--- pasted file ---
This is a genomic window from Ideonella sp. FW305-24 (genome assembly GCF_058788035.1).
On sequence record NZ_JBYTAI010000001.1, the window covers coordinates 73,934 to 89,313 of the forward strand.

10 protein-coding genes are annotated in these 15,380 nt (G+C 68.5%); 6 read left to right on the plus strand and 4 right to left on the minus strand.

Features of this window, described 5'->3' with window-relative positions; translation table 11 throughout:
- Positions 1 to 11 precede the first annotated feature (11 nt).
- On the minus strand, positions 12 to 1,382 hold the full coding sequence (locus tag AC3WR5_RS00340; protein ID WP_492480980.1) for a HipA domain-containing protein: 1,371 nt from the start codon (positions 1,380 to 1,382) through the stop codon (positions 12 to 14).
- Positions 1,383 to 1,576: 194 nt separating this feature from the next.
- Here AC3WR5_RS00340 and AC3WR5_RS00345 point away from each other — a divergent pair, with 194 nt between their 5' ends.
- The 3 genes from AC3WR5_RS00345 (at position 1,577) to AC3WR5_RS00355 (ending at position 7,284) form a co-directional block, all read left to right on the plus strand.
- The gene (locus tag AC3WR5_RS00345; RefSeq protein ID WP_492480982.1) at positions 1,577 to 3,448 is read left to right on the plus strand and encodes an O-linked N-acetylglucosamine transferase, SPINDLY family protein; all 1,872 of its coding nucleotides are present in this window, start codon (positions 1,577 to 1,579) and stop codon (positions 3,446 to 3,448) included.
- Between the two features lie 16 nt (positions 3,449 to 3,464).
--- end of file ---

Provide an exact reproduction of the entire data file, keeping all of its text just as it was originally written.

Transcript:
This is a genomic window from Ideonella sp. FW305-24 (genome assembly GCF_058788035.1).
On sequence record NZ_JBYTAI010000001.1, the window covers coordinates 73,934 to 89,313 of the forward strand.

10 protein-coding genes are annotated in these 15,380 nt (G+C 68.5%); 6 read left to right on the plus strand and 4 right to left on the minus strand.

Features of this window, described 5'->3' with window-relative positions; translation table 11 throughout:
- Positions 1 to 11 precede the first annotated feature (11 nt).
- On the minus strand, positions 12 to 1,382 hold the full coding sequence (locus tag AC3WR5_RS00340; protein ID WP_492480980.1) for a HipA domain-containing protein: 1,371 nt from the start codon (positions 1,380 to 1,382) through the stop codon (positions 12 to 14).
- Positions 1,383 to 1,576: 194 nt separating this feature from the next.
- Here AC3WR5_RS00340 and AC3WR5_RS00345 point away from each other — a divergent pair, with 194 nt between their 5' ends.
- The 3 genes from AC3WR5_RS00345 (at position 1,577) to AC3WR5_RS00355 (ending at position 7,284) form a co-directional block, all read left to right on the plus strand.
- The gene (locus tag AC3WR5_RS00345; RefSeq protein ID WP_492480982.1) at positions 1,577 to 3,448 is read left to right on the plus strand and encodes an O-linked N-acetylglucosamine transferase, SPINDLY family protein; all 1,872 of its coding nucleotides are present in this window, start codon (positions 1,577 to 1,579) and stop codon (positions 3,446 to 3,448) included.
- Between the two features lie 16 nt (positions 3,449 to 3,464).